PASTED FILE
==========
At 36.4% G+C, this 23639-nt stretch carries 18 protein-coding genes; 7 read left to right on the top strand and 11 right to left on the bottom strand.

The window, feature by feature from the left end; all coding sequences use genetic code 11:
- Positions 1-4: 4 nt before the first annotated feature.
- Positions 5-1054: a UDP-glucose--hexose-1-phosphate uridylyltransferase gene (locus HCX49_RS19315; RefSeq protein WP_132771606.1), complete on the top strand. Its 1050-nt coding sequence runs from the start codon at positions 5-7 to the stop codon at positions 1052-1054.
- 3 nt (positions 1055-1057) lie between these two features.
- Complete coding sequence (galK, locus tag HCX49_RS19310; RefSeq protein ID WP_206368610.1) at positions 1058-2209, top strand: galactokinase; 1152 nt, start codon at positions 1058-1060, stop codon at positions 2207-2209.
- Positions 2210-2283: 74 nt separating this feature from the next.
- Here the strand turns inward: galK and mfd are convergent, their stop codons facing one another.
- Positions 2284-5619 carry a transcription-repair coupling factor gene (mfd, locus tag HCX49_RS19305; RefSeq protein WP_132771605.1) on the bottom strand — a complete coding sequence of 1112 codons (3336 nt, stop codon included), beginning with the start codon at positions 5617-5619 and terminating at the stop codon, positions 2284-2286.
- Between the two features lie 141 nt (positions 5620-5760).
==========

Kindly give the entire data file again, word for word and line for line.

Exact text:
At 36.4% G+C, this 23639-nt stretch carries 18 protein-coding genes; 7 read left to right on the top strand and 11 right to left on the bottom strand.

The window, feature by feature from the left end; all coding sequences use genetic code 11:
- Positions 1-4: 4 nt before the first annotated feature.
- Positions 5-1054: a UDP-glucose--hexose-1-phosphate uridylyltransferase gene (locus HCX49_RS19315; RefSeq protein WP_132771606.1), complete on the top strand. Its 1050-nt coding sequence runs from the start codon at positions 5-7 to the stop codon at positions 1052-1054.
- 3 nt (positions 1055-1057) lie between these two features.
- Complete coding sequence (galK, locus tag HCX49_RS19310; RefSeq protein ID WP_206368610.1) at positions 1058-2209, top strand: galactokinase; 1152 nt, start codon at positions 1058-1060, stop codon at positions 2207-2209.
- Positions 2210-2283: 74 nt separating this feature from the next.
- Here the strand turns inward: galK and mfd are convergent, their stop codons facing one another.
- Positions 2284-5619 carry a transcription-repair coupling factor gene (mfd, locus tag HCX49_RS19305; RefSeq protein WP_132771605.1) on the bottom strand — a complete coding sequence of 1112 codons (3336 nt, stop codon included), beginning with the start codon at positions 5617-5619 and terminating at the stop codon, positions 2284-2286.
- Between the two features lie 141 nt (positions 5620-5760).